After decades of on-again, off-again planning, the Viking Way/90th Avenue project is beginning to roll.
Construction is scheduled to begin April 20 on a new east-west street to connect 88th Avenue near Rite Aid and 92nd Avenue near QFC. The work, which also includes repaving 90th Avenue, should be finished by November, according to City Administrator Jennifer Ferguson.
The project includes a paved roadway, sidewalks, gutters and drainage. Viking Way will create an east-west corridor connecting business areas from the historic downtown Main Street through Viking Village and Port Susan Market Place to QFC.
The city issued an emergency declaration March 9 as part of the COVID-19 outbreak, which also allowed Mayor Leonard Kelley to authorize the construction contracts and keep city business moving even though City Council meetings were postponed.
Kelley authorized a $2.4 million construction contract to SRV of Anacortes, the lowest bidder. Construction management is allotted $260,000. The contracts are due to be ratified at the March 26 City Council meeting.
The project is projected to cost $4.3 million, with $2.4 million paid for with grants. The rest comes from impact fees and street and utility funds.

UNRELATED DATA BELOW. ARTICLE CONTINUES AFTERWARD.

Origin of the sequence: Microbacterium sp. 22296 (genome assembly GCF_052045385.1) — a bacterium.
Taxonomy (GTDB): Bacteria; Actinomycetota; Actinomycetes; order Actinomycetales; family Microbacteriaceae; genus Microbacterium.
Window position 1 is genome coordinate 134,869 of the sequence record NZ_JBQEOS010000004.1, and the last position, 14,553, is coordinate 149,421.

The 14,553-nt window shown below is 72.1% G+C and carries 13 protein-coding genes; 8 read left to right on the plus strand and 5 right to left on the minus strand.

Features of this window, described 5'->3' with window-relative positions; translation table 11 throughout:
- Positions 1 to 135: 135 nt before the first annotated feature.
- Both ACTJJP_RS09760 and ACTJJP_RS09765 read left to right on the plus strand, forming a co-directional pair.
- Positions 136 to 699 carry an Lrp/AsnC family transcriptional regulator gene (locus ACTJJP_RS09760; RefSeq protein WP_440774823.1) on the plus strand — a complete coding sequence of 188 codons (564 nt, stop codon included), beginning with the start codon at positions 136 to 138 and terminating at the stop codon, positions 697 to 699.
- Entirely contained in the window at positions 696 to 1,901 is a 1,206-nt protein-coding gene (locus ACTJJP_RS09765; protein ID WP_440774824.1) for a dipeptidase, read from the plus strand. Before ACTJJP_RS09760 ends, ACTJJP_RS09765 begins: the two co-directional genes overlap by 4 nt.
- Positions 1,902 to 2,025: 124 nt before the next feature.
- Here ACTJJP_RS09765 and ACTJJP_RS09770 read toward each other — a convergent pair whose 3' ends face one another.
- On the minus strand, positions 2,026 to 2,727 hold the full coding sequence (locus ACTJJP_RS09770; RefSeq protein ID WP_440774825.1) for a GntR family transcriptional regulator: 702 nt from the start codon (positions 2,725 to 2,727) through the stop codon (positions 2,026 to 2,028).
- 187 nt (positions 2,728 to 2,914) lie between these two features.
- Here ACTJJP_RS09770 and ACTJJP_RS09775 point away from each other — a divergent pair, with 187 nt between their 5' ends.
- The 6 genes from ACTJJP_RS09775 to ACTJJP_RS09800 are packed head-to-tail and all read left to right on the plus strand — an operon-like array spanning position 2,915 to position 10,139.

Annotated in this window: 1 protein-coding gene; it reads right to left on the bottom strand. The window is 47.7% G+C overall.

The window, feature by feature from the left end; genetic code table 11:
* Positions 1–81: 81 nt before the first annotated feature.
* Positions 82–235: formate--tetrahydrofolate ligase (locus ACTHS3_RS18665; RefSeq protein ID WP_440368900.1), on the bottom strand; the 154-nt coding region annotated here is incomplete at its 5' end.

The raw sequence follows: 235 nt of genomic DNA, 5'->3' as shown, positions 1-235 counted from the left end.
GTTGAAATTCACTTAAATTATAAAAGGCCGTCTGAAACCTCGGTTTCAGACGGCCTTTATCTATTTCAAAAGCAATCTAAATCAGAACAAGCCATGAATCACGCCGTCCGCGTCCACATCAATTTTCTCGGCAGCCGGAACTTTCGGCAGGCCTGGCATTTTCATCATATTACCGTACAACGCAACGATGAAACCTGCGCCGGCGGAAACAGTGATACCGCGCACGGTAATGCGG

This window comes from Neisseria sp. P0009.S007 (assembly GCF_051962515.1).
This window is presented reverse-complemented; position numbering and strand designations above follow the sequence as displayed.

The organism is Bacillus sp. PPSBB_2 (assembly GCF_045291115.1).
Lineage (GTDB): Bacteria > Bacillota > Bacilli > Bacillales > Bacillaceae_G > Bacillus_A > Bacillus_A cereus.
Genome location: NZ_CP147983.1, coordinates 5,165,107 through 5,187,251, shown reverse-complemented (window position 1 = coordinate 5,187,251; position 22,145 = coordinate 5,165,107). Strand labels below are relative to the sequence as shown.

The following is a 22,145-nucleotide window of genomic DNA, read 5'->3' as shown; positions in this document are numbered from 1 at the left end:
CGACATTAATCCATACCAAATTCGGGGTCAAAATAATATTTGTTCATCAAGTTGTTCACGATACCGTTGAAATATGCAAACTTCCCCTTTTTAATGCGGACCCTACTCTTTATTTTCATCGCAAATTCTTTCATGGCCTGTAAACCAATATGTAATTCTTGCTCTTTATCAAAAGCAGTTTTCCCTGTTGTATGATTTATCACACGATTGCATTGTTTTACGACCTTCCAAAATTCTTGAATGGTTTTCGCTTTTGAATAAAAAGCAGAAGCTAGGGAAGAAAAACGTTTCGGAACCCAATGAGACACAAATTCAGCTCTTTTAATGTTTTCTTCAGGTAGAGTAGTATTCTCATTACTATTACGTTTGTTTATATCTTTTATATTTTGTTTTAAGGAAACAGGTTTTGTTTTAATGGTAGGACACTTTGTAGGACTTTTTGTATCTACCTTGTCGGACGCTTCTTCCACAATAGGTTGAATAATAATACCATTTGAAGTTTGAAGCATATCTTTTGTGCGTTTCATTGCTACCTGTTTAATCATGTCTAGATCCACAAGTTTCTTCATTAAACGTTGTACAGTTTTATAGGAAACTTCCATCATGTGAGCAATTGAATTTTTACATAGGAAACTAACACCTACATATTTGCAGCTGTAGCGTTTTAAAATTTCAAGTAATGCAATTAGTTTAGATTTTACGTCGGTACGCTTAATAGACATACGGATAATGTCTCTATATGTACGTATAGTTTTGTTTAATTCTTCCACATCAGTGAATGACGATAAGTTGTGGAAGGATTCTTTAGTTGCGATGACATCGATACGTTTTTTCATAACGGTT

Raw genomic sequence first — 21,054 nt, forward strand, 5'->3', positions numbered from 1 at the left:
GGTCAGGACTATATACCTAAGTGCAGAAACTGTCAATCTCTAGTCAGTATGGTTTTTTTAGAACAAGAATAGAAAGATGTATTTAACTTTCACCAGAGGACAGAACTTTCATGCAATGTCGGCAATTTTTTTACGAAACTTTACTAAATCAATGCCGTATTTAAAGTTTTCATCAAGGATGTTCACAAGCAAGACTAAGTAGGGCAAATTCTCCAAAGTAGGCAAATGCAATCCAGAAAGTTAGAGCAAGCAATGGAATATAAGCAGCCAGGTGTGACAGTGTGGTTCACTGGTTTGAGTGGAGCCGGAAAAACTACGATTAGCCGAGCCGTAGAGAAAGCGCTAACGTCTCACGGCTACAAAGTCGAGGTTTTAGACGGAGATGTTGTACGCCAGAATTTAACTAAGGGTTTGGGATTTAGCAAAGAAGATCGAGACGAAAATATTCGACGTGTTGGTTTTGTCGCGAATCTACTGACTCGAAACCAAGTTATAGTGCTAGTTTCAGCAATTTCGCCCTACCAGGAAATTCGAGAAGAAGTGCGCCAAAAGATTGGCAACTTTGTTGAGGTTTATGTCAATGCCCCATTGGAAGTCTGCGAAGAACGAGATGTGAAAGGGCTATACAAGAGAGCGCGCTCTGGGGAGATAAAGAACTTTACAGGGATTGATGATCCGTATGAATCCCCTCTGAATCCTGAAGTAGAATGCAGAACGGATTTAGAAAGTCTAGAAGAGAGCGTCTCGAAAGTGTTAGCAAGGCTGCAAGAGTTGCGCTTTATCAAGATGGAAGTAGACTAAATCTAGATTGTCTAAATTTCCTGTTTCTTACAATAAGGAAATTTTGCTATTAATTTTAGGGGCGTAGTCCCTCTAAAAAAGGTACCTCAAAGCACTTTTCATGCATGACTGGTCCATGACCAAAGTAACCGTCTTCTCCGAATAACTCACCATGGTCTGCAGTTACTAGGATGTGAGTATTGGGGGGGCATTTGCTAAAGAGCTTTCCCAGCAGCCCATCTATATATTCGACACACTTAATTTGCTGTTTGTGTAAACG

"This project will be a huge improvement to our local mobility and will start to showcase what downtown Stanwood (both ends and in the middle) should look like in the future — streetscaping, wide sidewalks, benches, planters and a safe street," Ferguson said.
The state put the Viking Way grant of $500,000 on hold after Initiative 976 was passed in November to bring auto licensing fees to a flat $30, which put state transportation money in jeopardy.
Even so, the city risked moving the project forward in order to not lose the grant money if it did come through, Ferguson said. On March 16, the Department of Transportation told city officials the grant would indeed be available.
"What this means for the project is that we will not have to use other city funds like impact fees or TBD (Transportation Benefit District) funds to offset the potential loss of state dollars," Ferguson said.
Acquiring the legal approval with nearby landowners is the last bump in this project. The city has settled rights of way with TruValue Hardware store and Foursquare Church but not with Viking Village LLC.
Ferguson said the city is proceeding with condemnation of the right of way associated with Viking Village property.
Meanwhile, the city is able to proceed with construction with a right of access agreement.